Young couple surrounded by moving boxes

What to Do When a Spouse Refuses to Move Out During a Divorce?

Going through a divorce can be a difficult and emotionally taxing experience, and the situation can be made even more complicated when a spouse refuses to move out of the shared home. A North Carolina family law attorney understands the frustration and stress that this can cause, and we are here to help guide you through the process.

Understand Your Legal Rights in Regard to the Shared Home

Family law judges have broad discretion on their decisions at the trial level because so many of the issues they deal with involve unique facts and judgment calls. Your lawyer can give you guidance on how a judge might rule on a particular issue regarding a shared home during divorce, but details can be unpredictable in family court, especially from one judge to another. 

Consider Mediation as a Way to Come to a Resolution

Sometimes, it is best for a divorcing couple to try to resolve issues in the case themselves with the support of a skilled mediator. Unlike a judge, the mediator will not issue orders or make decisions. Instead, the mediator facilitates the parties in talking out the areas of disputes and trying to find middle ground. Middle ground, however, does not mean splitting everything in half. A fair and equitable compromise is one in which both parties agree to a sensible outcome.

Seek Legal Counsel to Determine the Best Course of Action

You do not want to engage in self-help like throwing your spouse’s belongings out in the yard. Drastic actions could cause the judge to see you as a vindictive spouse. Instead, you should talk to your lawyer about your legal options in the situation of a spouse who refuses to move out during the divorce. If you and your spouse both have attorneys, they might be able to negotiate a resolution of this issue.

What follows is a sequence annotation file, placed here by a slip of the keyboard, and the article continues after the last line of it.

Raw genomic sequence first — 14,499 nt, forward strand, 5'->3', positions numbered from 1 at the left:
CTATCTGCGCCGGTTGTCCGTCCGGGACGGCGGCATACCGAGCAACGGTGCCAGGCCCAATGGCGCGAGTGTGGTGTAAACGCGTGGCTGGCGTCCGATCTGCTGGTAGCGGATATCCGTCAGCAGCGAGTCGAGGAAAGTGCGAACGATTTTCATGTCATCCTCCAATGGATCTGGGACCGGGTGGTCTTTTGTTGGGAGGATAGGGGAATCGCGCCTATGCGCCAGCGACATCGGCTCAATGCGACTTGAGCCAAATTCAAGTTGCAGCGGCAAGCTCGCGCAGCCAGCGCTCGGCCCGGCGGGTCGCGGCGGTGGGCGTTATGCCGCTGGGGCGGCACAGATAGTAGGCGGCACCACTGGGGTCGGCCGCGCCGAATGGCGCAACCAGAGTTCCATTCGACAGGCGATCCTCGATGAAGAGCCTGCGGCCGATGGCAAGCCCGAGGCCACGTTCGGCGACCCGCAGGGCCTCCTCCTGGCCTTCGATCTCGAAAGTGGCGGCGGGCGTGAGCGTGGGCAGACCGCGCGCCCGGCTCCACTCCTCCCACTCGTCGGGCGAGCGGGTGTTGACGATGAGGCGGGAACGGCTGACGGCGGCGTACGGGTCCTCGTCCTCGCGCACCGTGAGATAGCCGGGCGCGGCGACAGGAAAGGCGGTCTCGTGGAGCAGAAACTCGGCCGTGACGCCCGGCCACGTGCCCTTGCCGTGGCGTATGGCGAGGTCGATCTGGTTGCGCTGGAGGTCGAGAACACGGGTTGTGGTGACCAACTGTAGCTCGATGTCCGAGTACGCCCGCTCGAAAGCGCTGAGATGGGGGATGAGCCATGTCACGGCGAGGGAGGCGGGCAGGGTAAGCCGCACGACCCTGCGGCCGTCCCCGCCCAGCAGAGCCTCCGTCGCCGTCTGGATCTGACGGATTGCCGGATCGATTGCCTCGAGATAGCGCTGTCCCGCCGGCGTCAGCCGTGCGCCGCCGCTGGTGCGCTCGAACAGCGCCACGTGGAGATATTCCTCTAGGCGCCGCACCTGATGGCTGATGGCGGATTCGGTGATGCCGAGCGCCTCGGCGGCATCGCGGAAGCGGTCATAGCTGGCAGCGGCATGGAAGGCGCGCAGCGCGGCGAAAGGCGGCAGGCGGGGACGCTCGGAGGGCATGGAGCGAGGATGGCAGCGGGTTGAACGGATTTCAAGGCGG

Protect Your Personal Safety and Well-Being

If there is domestic violence happening or some other safety issue, you should put your safety first. If you have to move out to avoid abuse, the judge could still award you the house later in the divorce. Also, emotional abuse or living in a psychological war zone can be justifiable reasons to have concern for your well-being. Talk to your attorney about your situation and discuss your options.

Take Steps to Move Forward and Plan for the Future

When the divorce is over, you will need to have a place to live where you can be safe and afford to pay the bills. You should start thinking about what living arrangements you will have long-term after the divorce, especially if you have minor children.

Going through a divorce is never easy, especially when a spouse refuses to move out of the shared home. It can be a frustrating and stressful situation, but it is important to remember that you have legal rights and options. We understand that this can be a difficult time and we are here to help you navigate the process. Talking to a family lawyer to determine the best course of action for your situation can alleviate a lot of stress. Contact our law firm for a free consult.